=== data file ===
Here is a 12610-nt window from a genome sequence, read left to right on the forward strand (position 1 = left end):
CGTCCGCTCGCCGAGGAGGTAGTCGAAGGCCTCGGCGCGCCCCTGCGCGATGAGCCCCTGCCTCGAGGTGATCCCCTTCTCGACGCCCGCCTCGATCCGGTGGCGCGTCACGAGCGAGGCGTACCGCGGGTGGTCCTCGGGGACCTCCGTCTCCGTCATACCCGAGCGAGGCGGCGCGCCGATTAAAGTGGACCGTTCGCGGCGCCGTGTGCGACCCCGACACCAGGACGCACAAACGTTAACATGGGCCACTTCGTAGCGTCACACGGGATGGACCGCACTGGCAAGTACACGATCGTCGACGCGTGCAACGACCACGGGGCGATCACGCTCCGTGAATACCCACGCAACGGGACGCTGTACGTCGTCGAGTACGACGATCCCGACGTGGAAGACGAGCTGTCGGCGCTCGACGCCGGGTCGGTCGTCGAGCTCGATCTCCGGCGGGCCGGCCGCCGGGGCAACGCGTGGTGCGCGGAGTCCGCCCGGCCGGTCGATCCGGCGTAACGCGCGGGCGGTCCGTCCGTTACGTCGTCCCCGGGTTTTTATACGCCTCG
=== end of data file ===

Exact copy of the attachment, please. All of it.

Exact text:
Here is a 12610-nt window from a genome sequence, read left to right on the forward strand (position 1 = left end):
CGTCCGCTCGCCGAGGAGGTAGTCGAAGGCCTCGGCGCGCCCCTGCGCGATGAGCCCCTGCCTCGAGGTGATCCCCTTCTCGACGCCCGCCTCGATCCGGTGGCGCGTCACGAGCGAGGCGTACCGCGGGTGGTCCTCGGGGACCTCCGTCTCCGTCATACCCGAGCGAGGCGGCGCGCCGATTAAAGTGGACCGTTCGCGGCGCCGTGTGCGACCCCGACACCAGGACGCACAAACGTTAACATGGGCCACTTCGTAGCGTCACACGGGATGGACCGCACTGGCAAGTACACGATCGTCGACGCGTGCAACGACCACGGGGCGATCACGCTCCGTGAATACCCACGCAACGGGACGCTGTACGTCGTCGAGTACGACGATCCCGACGTGGAAGACGAGCTGTCGGCGCTCGACGCCGGGTCGGTCGTCGAGCTCGATCTCCGGCGGGCCGGCCGCCGGGGCAACGCGTGGTGCGCGGAGTCCGCCCGGCCGGTCGATCCGGCGTAACGCGCGGGCGGTCCGTCCGTTACGTCGTCCCCGGGTTTTTATACGCCTCG